War vets now civil servants

ZIMBABWE’s civil service is getting even more bloated at a time government has to reduce its unsustainable wage bill after war veterans were absorbed into the public service, the Zimbabwe Independent has learnt.

Staff Writer

The cash-strapped government, which spends over 80% of its revenues on the wage bill, has incorporated war veterans’ provincial leaders into the civil service under the newly-formed Ministry of Welfare Services for War Veterans, War Collaborators, Former Detainees and Restrictees.

Government has also bought 10 vehicles for the ministry’s provincial officials.

The cars were bought despite the fact that the ministry has no budget allocation in the 2015 budget as it was created after the Zanu PF congress in December, weeks after Finance minister Patrick Chinamasa presented the national budget to parliament.

This comes at a time government is battling to effect crucial civil service reforms which would include rationalisation of the civil service.

A senior government official said this week the vehicles were handed to war veterans provincial chairpersons at the beginning of this month, while some provinces are in the process of finding new offices in various government buildings around the country.

“The War Veterans ministry is now a fully-fledged ministry and the provincial leaders are now running the ministry in their provinces,” the source said.

The establishment of the provincial offices also comes at a time war veterans are demanding an upward review of their monthly gratuities and allowances.

According to the resolutions of the Zimbabwe National Liberation War Veterans’ Association Masvingo chapter, war veterans are demanding an upward review of their monthly wages from US$165 to the level of civil servants. Unbudgeted payment of lump sums for war veterans in 1997 was partly blamed for precipitating the collapse of the economy which culminated in the demise of the local currency.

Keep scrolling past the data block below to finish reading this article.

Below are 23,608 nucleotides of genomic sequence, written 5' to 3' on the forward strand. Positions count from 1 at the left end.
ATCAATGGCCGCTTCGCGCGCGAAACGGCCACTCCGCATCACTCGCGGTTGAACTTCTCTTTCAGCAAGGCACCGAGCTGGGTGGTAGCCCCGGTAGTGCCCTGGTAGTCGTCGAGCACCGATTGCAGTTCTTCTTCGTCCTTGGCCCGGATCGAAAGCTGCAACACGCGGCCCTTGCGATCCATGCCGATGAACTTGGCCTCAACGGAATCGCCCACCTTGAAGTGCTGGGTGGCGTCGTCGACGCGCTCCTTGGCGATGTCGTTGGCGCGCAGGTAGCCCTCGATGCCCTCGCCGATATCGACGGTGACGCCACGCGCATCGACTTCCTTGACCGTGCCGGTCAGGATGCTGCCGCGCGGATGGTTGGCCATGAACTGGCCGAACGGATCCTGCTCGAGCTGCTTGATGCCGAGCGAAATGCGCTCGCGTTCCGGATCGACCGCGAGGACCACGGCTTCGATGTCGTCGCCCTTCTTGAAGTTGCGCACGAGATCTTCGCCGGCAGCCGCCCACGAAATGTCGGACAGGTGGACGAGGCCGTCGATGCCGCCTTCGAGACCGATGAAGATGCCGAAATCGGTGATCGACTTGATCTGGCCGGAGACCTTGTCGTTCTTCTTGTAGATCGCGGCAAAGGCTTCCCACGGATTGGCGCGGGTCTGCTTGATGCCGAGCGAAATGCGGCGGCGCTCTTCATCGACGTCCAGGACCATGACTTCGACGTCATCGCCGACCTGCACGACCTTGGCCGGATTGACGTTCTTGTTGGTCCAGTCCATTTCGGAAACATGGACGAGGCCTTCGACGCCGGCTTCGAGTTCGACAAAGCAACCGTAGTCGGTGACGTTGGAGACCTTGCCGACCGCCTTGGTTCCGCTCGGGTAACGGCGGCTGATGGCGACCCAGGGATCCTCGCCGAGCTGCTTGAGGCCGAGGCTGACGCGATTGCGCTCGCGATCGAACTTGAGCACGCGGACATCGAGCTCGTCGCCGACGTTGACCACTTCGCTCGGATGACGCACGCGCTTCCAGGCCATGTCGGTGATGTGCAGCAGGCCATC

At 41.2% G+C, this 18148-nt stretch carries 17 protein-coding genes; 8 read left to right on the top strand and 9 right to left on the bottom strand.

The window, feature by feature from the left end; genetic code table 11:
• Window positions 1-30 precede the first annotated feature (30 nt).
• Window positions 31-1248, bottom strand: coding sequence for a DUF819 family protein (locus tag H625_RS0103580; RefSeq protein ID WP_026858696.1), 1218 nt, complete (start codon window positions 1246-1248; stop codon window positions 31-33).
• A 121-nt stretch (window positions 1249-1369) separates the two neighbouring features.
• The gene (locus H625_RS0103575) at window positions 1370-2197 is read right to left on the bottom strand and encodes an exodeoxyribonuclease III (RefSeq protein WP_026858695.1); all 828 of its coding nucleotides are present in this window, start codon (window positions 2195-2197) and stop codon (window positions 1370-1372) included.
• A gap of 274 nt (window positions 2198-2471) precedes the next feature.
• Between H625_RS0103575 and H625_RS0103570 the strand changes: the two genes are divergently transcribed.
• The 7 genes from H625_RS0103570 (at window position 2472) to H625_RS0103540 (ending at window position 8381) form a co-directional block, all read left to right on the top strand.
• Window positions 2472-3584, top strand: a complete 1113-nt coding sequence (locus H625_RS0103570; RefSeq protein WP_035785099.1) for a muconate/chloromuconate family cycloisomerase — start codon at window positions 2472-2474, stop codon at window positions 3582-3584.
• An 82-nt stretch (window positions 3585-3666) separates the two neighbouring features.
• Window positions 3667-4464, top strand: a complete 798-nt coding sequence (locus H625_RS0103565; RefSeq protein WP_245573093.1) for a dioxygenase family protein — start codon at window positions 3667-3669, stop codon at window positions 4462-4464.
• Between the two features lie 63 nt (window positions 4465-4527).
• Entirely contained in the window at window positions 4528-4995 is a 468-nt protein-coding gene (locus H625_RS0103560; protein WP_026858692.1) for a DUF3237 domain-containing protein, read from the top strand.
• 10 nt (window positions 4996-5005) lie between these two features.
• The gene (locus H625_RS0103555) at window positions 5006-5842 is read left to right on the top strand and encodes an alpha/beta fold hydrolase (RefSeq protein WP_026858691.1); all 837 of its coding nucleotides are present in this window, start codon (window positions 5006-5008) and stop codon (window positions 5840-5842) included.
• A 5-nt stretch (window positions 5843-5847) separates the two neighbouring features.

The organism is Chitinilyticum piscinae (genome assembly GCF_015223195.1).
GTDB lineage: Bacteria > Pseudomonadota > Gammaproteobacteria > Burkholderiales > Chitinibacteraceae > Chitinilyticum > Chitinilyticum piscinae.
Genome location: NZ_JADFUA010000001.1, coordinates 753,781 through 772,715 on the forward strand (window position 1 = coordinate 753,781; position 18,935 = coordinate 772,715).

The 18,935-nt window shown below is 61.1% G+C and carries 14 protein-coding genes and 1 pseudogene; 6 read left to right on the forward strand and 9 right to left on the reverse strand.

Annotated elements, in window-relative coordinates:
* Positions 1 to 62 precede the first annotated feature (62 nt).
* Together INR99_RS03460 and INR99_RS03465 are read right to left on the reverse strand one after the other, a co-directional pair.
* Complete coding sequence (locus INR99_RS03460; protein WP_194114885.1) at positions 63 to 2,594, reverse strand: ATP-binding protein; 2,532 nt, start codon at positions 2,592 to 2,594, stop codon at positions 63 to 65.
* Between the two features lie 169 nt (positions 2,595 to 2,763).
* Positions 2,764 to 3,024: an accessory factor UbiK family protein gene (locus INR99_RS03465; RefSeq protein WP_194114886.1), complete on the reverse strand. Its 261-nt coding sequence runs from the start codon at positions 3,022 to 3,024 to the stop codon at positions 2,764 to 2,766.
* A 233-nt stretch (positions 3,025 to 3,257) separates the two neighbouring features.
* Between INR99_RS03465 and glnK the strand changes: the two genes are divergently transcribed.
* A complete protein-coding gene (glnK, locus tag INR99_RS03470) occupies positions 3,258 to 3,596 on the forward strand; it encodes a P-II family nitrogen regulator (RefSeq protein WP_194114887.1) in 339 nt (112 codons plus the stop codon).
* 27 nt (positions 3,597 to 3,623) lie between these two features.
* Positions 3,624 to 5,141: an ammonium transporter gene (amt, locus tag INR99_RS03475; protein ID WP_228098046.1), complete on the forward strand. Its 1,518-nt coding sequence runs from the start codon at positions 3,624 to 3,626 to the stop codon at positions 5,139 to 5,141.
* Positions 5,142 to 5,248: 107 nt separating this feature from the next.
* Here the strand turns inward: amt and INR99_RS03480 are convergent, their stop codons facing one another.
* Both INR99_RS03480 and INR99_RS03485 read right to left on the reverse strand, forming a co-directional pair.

Since then the former freedom fighters have always been used as cannon fodder during elections by Zanu PF and President Robert Mugabe who turns to them for support each time elections are imminent.

In the build-up to the December congress, war veterans, led by their chairperson and minister Chris Mutsvangwa, launched a spirited attack on ousted former vice-president Joice Mujuru and her allies.

The group played a crucial role in passing votes of no confidence in most senior members of the party accused of plotting Mugabe’s assassination.

Mutsvangwa went to the extent of discrediting Mujuru’s war exploits and accused her of ineptitude, among other things.

The war veterans even threatened to physically harm Mujuru and any of her perceived allies if they attended the Zanu PF congress.

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